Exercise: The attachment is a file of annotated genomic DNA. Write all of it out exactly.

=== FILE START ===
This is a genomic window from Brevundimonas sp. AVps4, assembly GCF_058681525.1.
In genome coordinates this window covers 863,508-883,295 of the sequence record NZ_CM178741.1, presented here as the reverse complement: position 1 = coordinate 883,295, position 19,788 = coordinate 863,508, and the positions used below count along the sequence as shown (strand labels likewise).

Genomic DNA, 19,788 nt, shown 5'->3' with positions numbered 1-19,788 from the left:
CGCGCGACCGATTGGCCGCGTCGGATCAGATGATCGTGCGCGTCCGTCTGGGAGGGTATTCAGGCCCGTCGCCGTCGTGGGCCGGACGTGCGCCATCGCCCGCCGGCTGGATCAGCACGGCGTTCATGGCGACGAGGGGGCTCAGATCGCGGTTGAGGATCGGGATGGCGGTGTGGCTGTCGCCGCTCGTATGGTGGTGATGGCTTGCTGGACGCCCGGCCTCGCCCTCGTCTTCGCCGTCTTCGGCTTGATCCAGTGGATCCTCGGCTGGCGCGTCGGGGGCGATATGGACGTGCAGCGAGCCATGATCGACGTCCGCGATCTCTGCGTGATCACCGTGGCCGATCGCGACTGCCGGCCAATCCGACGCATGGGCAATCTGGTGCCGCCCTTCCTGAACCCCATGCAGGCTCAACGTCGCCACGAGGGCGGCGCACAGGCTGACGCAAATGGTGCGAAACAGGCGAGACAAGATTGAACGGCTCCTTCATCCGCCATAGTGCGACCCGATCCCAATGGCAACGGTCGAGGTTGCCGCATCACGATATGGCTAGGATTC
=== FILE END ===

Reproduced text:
This is a genomic window from Brevundimonas sp. AVps4, assembly GCF_058681525.1.
In genome coordinates this window covers 863,508-883,295 of the sequence record NZ_CM178741.1, presented here as the reverse complement: position 1 = coordinate 883,295, position 19,788 = coordinate 863,508, and the positions used below count along the sequence as shown (strand labels likewise).

Genomic DNA, 19,788 nt, shown 5'->3' with positions numbered 1-19,788 from the left:
CGCGCGACCGATTGGCCGCGTCGGATCAGATGATCGTGCGCGTCCGTCTGGGAGGGTATTCAGGCCCGTCGCCGTCGTGGGCCGGACGTGCGCCATCGCCCGCCGGCTGGATCAGCACGGCGTTCATGGCGACGAGGGGGCTCAGATCGCGGTTGAGGATCGGGATGGCGGTGTGGCTGTCGCCGCTCGTATGGTGGTGATGGCTTGCTGGACGCCCGGCCTCGCCCTCGTCTTCGCCGTCTTCGGCTTGATCCAGTGGATCCTCGGCTGGCGCGTCGGGGGCGATATGGACGTGCAGCGAGCCATGATCGACGTCCGCGATCTCTGCGTGATCACCGTGGCCGATCGCGACTGCCGGCCAATCCGACGCATGGGCAATCTGGTGCCGCCCTTCCTGAACCCCATGCAGGCTCAACGTCGCCACGAGGGCGGCGCACAGGCTGACGCAAATGGTGCGAAACAGGCGAGACAAGATTGAACGGCTCCTTCATCCGCCATAGTGCGACCCGATCCCAATGGCAACGGTCGAGGTTGCCGCATCACGATATGGCTAGGATTC